Stalin back in vogue in Putin endorsed textbookBreaking News
That rewriting of the history of the ruthless Soviet dictator who killed millions of real and imagined enemies comes from a new manual for Russia's high-school teachers endorsed by President Vladimir Putin. The book exemplifies Russia's growing nostalgia for its bygone superpower days -- a sentiment Putin stokes at every turn in his quest for political hegemony.
Russia feels that it was ``humiliated during the 1990s, when it lost its international weight,'' said Fyodor Lukyanov, who edits a quarterly journal for the Council on Foreign and Defense Policy in Moscow. ``Our leaders now believe it is necessary to consolidate the nation.''
Putin, 55, may achieve that goal on Dec. 2, when parliamentary elections will likely make his United Russia party almost as powerful as the Communists were in the USSR. Much of his overwhelming popularity stems from his ability to reinvigorate Russia's patriotic pride. He has gained support by confronting the West with Cold War zeal and has paid little price for clamping down on dissent with similar intensity.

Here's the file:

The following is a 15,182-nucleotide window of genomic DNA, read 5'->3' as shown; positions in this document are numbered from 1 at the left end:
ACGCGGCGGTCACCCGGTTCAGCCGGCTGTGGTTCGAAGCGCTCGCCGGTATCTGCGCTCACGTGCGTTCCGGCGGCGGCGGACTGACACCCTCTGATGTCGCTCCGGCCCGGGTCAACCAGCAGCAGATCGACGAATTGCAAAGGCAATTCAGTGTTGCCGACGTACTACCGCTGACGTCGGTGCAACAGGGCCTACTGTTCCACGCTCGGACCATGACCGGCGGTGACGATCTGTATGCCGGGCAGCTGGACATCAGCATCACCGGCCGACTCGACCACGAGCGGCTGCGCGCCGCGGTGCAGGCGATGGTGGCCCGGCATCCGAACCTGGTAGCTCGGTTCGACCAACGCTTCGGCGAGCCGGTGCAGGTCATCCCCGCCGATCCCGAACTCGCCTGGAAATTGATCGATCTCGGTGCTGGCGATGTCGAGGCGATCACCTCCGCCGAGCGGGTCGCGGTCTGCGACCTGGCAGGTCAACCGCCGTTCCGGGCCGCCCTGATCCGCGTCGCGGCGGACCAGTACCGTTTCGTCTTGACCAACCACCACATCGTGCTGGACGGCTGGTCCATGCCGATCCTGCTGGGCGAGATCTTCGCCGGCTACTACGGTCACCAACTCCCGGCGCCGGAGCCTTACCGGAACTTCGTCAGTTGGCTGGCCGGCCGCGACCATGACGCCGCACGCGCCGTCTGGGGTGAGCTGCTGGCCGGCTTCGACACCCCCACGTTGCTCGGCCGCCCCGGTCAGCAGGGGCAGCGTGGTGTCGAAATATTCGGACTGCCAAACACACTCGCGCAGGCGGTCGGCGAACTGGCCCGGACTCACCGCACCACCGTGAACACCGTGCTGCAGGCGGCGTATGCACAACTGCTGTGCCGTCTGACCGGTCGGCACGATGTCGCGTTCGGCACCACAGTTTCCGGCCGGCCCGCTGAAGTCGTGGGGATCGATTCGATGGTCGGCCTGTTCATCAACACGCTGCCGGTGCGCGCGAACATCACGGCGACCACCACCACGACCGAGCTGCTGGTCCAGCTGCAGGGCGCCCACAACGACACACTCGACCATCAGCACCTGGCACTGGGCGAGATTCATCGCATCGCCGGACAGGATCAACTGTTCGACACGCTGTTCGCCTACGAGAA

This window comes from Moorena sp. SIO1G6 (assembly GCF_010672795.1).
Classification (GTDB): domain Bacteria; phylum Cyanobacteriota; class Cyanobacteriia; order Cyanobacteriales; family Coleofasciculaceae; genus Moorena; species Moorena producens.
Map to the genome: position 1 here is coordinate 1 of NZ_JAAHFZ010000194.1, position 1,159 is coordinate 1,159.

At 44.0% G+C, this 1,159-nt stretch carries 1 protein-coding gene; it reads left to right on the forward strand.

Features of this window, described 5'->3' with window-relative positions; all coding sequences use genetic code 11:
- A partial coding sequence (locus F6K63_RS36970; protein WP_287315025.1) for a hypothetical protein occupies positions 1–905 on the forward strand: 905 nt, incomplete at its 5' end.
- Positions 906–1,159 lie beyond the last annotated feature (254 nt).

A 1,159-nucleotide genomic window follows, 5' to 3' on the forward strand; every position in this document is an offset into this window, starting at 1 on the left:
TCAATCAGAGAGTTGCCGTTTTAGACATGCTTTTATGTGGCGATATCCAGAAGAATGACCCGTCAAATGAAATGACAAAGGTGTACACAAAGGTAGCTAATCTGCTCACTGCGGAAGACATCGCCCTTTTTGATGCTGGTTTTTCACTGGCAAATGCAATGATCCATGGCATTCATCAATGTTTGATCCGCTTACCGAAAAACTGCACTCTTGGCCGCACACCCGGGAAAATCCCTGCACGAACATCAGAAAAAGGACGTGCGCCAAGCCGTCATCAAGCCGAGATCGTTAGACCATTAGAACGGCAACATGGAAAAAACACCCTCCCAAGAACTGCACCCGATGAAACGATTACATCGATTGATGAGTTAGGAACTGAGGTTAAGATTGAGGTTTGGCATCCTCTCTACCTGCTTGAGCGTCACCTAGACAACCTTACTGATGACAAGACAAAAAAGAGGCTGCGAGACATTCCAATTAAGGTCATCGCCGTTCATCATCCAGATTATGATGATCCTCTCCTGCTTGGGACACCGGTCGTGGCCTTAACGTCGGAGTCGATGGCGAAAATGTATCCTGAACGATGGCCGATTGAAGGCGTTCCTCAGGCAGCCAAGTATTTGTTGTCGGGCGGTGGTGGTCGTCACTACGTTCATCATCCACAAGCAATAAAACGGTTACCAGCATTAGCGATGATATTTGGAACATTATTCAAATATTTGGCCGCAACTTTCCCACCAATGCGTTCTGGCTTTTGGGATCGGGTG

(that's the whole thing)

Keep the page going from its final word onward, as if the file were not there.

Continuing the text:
The new teachers' manual -- ``A Modern History of Russia 1945-2006,'' -- refers to the purges without enumerating the victims, specifically mentioning only 2,000 killed in the late 1940s.
While it calls Stalin's rule ``cruel'' and says he engaged in ``political repression,'' it also declares him the USSR's ``most successful leader'' because his tactics transformed the country into an industrialized counterweight to America's military and economic might.
comments powered by Disqus
- Black Delegates at GOP Convention at Lowest Level in History
- Richard Moe calls on Obama to make Utah's Bears Ears a national monument. Bears Ears?
- What History Says About Donald Trump’s Convention Speech
- Rep. Steve King doubles down on white supremacy claim
- Does Melania Trump know what plagiarism is?
- Daniel Pipes: “Why I Just Quit the Republican Party"
- Jill Lepore attended the GOP convention
- Ramsay Cook died in Toronto on July 14, after a brief battle with pancreatic cancer
- Adam Hochschild says he met the ghosts of his own work at a recent visit to the multiplex
- Colleges are implored to teach their own history